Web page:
Conservation area set to be scrapped
St Augustine’s Conservation Area was classified on December 2, 1986, as part of a long-term strategy to save St Augustine’s Church.
But despite the classification, no grant assistance was awarded by English Heritage - now Historic England - and the defunct church building deteriorated to such a state that it was beyond practicable and economic repair.
In 2004, the main body of the church was demolished and after redevelopment, was opened as part of Cardinal Newman College in 2010.
As part of its duty, Preston Council is required to review its conservation areas. The last time this are was looked at was in 1996.
A consultation exercise took place for four weeks and the council received responses from Historic England and the Victorian Society.
Historic England said it would not object to the de-designation. A Historic Places Advisor visited the area in 2015 and commented that he experienced “no real sense of place or defined boundary”.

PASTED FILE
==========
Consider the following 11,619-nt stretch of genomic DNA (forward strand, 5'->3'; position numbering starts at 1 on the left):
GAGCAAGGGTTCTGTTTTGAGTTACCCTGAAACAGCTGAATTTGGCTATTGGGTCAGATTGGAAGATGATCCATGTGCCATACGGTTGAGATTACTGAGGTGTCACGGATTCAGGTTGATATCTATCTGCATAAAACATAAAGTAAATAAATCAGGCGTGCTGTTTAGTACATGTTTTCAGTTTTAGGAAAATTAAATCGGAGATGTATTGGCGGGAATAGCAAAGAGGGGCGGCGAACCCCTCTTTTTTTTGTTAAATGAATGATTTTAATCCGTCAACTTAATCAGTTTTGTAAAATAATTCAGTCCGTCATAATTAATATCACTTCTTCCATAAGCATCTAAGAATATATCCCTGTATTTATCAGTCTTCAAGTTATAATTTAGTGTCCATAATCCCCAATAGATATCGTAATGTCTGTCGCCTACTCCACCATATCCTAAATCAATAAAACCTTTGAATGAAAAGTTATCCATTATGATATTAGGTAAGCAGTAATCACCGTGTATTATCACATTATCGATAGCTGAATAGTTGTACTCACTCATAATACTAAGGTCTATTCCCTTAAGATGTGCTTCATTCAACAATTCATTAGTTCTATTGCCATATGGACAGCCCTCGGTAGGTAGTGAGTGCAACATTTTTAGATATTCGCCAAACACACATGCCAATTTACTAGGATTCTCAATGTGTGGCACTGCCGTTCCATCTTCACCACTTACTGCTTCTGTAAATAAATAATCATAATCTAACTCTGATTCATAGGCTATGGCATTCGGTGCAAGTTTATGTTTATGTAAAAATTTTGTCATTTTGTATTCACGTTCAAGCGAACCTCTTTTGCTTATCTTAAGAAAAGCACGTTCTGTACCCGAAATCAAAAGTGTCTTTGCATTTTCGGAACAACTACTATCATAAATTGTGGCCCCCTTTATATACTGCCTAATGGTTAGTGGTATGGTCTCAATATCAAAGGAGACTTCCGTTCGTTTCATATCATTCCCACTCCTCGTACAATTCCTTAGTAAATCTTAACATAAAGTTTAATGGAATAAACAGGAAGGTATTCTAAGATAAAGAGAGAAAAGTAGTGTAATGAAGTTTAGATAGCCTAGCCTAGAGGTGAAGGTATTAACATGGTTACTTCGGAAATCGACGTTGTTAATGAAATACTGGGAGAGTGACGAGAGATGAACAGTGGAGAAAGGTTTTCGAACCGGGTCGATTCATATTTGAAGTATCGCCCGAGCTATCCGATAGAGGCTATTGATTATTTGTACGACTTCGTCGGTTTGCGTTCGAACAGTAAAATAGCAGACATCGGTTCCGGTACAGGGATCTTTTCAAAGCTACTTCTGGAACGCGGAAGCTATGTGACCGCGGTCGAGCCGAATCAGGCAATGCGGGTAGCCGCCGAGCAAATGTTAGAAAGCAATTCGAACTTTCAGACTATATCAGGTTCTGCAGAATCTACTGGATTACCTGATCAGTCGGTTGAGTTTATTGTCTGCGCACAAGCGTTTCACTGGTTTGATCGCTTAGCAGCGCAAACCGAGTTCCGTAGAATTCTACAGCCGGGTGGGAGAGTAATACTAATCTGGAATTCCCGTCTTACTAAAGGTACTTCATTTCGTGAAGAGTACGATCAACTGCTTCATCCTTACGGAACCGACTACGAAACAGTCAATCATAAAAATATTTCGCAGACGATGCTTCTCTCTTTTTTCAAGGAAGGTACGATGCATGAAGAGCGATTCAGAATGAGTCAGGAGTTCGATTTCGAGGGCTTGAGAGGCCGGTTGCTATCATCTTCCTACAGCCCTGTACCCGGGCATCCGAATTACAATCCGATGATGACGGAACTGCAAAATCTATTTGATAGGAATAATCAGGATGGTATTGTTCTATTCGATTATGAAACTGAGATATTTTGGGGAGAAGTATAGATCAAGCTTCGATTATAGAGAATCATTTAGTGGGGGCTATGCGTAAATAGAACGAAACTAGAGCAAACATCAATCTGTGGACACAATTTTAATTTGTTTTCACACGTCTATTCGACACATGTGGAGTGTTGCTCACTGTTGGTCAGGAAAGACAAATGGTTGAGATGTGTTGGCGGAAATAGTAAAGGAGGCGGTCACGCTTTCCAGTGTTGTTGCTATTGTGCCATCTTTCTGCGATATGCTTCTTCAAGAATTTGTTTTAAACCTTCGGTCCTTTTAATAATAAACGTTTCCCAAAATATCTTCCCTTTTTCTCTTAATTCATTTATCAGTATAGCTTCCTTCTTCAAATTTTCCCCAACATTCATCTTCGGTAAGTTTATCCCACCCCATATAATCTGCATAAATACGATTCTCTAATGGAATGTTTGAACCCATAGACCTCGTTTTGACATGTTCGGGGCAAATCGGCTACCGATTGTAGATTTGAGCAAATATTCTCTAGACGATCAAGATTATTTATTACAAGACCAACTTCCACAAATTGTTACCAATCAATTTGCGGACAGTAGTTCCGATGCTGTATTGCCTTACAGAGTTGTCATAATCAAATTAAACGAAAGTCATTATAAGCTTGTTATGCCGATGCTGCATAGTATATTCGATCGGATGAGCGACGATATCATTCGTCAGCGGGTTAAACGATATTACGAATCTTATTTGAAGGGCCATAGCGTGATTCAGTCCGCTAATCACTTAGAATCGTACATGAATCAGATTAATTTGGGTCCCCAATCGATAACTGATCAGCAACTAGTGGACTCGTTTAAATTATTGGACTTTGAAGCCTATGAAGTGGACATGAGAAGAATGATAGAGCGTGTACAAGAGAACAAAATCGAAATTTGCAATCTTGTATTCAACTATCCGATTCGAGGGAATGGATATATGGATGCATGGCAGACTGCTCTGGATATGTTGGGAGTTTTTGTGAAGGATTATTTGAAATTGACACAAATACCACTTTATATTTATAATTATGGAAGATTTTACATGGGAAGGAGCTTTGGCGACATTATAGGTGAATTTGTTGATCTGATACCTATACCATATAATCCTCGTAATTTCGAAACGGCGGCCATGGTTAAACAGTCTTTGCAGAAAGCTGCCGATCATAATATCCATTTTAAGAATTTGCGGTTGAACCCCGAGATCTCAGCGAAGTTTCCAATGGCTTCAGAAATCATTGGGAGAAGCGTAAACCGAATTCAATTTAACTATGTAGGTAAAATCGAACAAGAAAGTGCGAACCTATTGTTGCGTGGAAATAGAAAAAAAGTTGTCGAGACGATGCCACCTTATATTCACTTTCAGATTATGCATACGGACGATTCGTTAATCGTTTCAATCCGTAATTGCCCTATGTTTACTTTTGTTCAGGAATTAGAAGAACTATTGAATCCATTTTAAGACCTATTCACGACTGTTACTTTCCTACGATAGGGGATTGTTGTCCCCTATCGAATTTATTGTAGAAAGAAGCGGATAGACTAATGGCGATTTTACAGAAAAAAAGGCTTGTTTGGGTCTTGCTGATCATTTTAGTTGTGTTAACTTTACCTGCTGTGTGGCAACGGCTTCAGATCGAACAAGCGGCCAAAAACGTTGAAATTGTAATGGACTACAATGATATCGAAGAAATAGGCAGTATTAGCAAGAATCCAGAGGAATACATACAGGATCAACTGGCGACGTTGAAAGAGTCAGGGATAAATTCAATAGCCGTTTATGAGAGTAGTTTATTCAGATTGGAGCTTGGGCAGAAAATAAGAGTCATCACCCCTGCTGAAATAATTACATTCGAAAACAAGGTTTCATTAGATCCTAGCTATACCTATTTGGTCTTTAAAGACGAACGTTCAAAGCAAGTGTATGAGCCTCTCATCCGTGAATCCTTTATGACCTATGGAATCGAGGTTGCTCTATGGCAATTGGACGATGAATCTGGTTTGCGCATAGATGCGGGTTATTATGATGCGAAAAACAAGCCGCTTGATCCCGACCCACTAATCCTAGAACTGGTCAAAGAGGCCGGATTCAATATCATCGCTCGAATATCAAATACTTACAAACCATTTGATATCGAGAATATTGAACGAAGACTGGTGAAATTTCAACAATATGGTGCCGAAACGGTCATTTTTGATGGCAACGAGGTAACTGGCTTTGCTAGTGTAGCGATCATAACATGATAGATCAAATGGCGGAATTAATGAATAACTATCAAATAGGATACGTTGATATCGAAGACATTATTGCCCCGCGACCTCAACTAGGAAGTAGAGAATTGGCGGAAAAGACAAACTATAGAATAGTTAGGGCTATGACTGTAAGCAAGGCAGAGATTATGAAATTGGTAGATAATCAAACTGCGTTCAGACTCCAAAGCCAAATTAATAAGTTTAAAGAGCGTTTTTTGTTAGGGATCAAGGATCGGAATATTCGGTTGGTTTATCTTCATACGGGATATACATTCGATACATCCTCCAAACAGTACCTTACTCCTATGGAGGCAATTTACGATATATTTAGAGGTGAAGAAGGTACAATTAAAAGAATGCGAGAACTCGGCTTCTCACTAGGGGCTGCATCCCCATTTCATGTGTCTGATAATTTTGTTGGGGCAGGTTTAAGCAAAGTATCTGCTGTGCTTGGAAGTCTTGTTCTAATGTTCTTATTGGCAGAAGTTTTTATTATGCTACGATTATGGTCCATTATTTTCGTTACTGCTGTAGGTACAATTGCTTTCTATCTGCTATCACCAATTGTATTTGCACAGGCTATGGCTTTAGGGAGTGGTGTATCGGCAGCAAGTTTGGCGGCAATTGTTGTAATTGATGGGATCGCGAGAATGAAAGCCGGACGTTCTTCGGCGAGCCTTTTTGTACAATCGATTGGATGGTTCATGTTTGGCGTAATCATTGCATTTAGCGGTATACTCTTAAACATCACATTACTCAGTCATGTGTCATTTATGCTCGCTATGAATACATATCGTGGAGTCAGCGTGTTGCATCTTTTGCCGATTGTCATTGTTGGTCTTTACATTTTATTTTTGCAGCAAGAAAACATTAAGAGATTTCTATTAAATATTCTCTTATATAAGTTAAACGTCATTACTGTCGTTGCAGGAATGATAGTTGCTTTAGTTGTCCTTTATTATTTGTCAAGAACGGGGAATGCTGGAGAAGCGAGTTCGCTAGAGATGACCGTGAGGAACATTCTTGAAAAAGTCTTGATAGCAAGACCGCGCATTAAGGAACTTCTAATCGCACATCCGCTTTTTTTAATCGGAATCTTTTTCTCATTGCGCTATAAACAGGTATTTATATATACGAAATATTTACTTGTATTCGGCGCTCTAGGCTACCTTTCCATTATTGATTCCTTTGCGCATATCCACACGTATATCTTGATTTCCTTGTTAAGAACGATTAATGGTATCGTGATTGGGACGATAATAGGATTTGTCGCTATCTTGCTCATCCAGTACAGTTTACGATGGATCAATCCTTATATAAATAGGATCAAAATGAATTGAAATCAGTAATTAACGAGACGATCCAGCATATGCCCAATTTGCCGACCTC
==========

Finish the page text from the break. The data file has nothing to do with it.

The report to council adds: “He goes on to say that the demolition of the main body of St. Augustine’s Church, combined with poor housing development and public realm has impacted heavily on the overall character and appearance of the area. He suggests the overall townscape character, public realm and vistas have been lost to such an extent that it no longer holds together as a coherent or legible place.”
The Victorian Society raised objections and rejects the conclusion that cumulatively, alterations have been detrimental resulting in an area without historic character. They assert that fundamentally, the conservation area retains its special interest.
Residents living in conservation areas are required to gain special permission for work such as tree felling and replacement windows and doors.
Coun Drew Gale, who chairs Community and Scrutiny committee on Preston Council, said: “Conservation areas are important to the city council, but we must be mindful of the costs and other burdens put on residents as a result.”